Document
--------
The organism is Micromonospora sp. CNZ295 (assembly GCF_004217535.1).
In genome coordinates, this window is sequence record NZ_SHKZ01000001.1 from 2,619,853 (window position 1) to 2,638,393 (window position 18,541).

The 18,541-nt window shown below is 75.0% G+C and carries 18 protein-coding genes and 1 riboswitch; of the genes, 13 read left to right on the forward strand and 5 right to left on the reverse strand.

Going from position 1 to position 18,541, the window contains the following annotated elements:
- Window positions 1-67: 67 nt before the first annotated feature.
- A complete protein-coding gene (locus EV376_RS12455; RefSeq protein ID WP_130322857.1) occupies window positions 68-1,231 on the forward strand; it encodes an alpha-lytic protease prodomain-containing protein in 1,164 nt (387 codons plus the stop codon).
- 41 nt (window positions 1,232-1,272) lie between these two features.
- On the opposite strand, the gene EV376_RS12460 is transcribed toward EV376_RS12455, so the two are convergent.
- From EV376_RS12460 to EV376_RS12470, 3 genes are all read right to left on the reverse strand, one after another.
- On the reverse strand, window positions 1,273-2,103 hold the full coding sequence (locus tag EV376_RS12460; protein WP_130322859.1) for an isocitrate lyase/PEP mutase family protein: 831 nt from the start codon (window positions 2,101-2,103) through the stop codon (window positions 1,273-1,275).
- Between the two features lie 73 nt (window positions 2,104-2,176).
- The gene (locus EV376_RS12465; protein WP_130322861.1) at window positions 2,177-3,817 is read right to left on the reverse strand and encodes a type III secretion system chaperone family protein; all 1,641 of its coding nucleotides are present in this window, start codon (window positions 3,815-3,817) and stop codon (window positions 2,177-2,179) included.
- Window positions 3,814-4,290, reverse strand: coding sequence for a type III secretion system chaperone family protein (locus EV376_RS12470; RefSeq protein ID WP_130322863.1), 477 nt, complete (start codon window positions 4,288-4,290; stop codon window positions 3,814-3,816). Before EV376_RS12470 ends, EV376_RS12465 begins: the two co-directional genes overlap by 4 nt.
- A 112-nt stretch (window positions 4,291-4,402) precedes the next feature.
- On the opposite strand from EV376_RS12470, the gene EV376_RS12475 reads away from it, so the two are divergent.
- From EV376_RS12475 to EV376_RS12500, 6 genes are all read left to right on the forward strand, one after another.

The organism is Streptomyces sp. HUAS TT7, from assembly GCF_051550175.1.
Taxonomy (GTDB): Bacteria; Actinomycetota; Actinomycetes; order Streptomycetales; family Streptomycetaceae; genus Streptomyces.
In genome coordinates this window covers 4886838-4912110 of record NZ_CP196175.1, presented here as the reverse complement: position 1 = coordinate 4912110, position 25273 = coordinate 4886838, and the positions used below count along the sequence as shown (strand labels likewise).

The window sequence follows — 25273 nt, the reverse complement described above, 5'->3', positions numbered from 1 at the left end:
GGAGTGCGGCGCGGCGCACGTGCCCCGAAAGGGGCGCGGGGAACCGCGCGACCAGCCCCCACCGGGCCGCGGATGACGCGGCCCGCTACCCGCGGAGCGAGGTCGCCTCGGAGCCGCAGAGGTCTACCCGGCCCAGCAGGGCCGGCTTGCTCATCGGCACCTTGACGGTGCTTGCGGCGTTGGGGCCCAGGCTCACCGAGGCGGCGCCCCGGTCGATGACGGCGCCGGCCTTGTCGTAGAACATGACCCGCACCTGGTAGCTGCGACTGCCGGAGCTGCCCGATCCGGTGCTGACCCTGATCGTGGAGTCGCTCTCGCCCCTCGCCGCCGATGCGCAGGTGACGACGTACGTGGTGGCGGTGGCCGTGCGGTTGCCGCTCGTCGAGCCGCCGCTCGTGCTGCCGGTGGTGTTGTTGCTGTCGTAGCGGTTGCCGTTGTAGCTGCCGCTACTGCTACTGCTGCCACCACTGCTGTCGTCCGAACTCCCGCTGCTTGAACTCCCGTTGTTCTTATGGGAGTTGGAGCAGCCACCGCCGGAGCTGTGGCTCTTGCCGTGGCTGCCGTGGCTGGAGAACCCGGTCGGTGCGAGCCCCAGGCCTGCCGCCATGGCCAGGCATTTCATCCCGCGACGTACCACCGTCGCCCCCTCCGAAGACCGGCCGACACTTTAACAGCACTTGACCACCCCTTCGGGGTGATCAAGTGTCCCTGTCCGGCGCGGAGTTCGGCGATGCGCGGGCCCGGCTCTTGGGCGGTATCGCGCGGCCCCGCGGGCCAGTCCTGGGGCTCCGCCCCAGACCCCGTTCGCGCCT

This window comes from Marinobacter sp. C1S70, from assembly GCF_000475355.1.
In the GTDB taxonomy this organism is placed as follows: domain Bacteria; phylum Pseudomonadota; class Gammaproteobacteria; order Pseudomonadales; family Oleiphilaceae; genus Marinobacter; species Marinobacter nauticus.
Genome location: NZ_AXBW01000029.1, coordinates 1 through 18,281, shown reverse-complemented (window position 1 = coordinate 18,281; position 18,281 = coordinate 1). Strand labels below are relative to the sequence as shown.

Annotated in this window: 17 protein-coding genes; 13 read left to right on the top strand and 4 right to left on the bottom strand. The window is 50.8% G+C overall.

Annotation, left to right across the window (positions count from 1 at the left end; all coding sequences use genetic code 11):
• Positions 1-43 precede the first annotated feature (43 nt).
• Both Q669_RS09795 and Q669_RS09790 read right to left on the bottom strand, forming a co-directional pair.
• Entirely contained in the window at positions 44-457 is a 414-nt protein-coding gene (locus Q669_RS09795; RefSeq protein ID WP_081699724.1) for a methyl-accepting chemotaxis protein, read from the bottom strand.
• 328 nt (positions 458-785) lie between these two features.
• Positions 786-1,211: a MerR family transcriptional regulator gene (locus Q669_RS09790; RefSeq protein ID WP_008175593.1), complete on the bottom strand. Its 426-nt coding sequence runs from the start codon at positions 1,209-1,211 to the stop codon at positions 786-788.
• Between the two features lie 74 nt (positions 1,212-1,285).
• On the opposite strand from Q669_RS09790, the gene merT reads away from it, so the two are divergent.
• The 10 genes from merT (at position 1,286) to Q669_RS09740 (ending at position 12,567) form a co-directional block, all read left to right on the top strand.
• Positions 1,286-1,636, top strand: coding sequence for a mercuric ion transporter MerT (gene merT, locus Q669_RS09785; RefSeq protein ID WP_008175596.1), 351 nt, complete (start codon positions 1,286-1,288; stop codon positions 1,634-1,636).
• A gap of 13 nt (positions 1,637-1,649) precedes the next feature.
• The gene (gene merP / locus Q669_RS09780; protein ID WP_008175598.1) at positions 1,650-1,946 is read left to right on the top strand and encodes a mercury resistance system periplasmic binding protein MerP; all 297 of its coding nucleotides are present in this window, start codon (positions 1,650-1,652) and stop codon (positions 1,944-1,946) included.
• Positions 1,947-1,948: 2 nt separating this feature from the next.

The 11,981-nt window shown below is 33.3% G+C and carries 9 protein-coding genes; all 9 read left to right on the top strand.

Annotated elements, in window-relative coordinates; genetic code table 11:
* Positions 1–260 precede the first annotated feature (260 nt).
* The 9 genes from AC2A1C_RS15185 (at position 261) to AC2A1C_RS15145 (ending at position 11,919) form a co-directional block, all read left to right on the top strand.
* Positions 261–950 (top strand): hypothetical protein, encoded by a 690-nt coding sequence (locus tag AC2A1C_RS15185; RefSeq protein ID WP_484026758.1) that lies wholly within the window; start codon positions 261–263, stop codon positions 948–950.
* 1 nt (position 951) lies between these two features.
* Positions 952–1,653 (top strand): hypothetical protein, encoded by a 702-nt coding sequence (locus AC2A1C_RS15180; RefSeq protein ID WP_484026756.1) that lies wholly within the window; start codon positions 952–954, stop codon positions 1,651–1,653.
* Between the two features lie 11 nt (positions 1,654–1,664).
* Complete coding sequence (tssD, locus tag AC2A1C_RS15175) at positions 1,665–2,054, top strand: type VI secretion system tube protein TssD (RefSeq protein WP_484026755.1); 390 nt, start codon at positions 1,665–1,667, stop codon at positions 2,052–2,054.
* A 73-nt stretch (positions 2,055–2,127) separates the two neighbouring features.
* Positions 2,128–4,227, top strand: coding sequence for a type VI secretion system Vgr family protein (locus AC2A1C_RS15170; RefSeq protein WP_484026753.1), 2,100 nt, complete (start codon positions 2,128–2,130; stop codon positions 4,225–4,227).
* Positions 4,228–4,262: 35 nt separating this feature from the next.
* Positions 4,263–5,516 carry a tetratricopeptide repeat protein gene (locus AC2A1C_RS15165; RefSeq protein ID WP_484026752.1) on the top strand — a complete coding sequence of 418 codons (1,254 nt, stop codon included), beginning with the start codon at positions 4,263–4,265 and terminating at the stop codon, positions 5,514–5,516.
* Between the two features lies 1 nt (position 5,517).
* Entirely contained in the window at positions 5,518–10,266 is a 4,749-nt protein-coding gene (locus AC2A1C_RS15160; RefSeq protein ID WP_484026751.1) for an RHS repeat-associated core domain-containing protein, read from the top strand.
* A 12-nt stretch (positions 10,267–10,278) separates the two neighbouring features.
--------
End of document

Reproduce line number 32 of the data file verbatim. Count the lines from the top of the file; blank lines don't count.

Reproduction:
• Between the two features lie 74 nt (positions 1,212-1,285).